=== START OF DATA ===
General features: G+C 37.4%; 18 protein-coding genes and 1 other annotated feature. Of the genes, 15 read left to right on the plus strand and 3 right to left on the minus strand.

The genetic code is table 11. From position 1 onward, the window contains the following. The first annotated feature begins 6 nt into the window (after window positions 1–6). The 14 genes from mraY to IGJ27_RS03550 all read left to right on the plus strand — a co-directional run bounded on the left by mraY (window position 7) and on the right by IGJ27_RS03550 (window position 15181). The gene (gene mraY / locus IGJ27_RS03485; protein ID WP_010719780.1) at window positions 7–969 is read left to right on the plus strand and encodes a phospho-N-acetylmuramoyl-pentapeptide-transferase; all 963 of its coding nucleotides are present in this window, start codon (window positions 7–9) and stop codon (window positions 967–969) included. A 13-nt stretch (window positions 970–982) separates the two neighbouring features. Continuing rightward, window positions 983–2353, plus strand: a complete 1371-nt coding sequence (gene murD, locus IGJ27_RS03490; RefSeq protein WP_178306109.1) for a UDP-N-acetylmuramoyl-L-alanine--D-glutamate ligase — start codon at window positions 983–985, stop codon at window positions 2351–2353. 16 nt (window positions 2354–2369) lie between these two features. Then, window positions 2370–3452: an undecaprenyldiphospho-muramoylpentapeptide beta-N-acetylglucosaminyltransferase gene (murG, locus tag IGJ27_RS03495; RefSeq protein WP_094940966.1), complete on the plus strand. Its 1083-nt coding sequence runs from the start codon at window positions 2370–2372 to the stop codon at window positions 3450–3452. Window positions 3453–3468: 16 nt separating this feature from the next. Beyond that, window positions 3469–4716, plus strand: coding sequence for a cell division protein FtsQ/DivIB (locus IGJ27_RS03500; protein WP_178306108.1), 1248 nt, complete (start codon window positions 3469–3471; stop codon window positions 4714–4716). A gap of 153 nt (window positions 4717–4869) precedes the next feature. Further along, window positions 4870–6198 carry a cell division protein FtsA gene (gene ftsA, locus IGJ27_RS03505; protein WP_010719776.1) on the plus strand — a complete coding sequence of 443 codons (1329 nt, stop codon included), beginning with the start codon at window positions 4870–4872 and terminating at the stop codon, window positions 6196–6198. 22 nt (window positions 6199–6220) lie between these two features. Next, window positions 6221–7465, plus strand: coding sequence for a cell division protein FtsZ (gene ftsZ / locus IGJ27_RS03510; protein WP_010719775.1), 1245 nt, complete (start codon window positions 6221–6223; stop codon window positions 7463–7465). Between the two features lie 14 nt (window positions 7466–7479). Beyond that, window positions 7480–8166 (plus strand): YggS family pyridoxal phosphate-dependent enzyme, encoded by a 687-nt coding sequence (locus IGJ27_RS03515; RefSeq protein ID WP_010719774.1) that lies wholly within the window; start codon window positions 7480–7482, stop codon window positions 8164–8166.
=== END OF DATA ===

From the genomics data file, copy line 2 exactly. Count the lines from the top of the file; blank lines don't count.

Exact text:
The genetic code is table 11. From position 1 onward, the window contains the following. The first annotated feature begins 6 nt into the window (after window positions 1–6). The 14 genes from mraY to IGJ27_RS03550 all read left to right on the plus strand — a co-directional run bounded on the left by mraY (window position 7) and on the right by IGJ27_RS03550 (window position 15181). The gene (gene mraY / locus IGJ27_RS03485; protein ID WP_010719780.1) at window positions 7–969 is read left to right on the plus strand and encodes a phospho-N-acetylmuramoyl-pentapeptide-transferase; all 963 of its coding nucleotides are present in this window, start codon (window positions 7–9) and stop codon (window positions 967–969) included. A 13-nt stretch (window positions 970–982) separates the two neighbouring features. Continuing rightward, window positions 983–2353, plus strand: a complete 1371-nt coding sequence (gene murD, locus IGJ27_RS03490; RefSeq protein WP_178306109.1) for a UDP-N-acetylmuramoyl-L-alanine--D-glutamate ligase — start codon at window positions 983–985, stop codon at window positions 2351–2353. 16 nt (window positions 2354–2369) lie between these two features. Then, window positions 2370–3452: an undecaprenyldiphospho-muramoylpentapeptide beta-N-acetylglucosaminyltransferase gene (murG, locus tag IGJ27_RS03495; RefSeq protein WP_094940966.1), complete on the plus strand. Its 1083-nt coding sequence runs from the start codon at window positions 2370–2372 to the stop codon at window positions 3450–3452. Window positions 3453–3468: 16 nt separating this feature from the next. Beyond that, window positions 3469–4716, plus strand: coding sequence for a cell division protein FtsQ/DivIB (locus IGJ27_RS03500; protein WP_178306108.1), 1248 nt, complete (start codon window positions 3469–3471; stop codon window positions 4714–4716). A gap of 153 nt (window positions 4717–4869) precedes the next feature. Further along, window positions 4870–6198 carry a cell division protein FtsA gene (gene ftsA, locus IGJ27_RS03505; protein WP_010719776.1) on the plus strand — a complete coding sequence of 443 codons (1329 nt, stop codon included), beginning with the start codon at window positions 4870–4872 and terminating at the stop codon, window positions 6196–6198. 22 nt (window positions 6199–6220) lie between these two features. Next, window positions 6221–7465, plus strand: coding sequence for a cell division protein FtsZ (gene ftsZ / locus IGJ27_RS03510; protein WP_010719775.1), 1245 nt, complete (start codon window positions 6221–6223; stop codon window positions 7463–7465). Between the two features lie 14 nt (window positions 7466–7479). Beyond that, window positions 7480–8166 (plus strand): YggS family pyridoxal phosphate-dependent enzyme, encoded by a 687-nt coding sequence (locus IGJ27_RS03515; RefSeq protein ID WP_010719774.1) that lies wholly within the window; start codon window positions 7480–7482, stop codon window positions 8164–8166.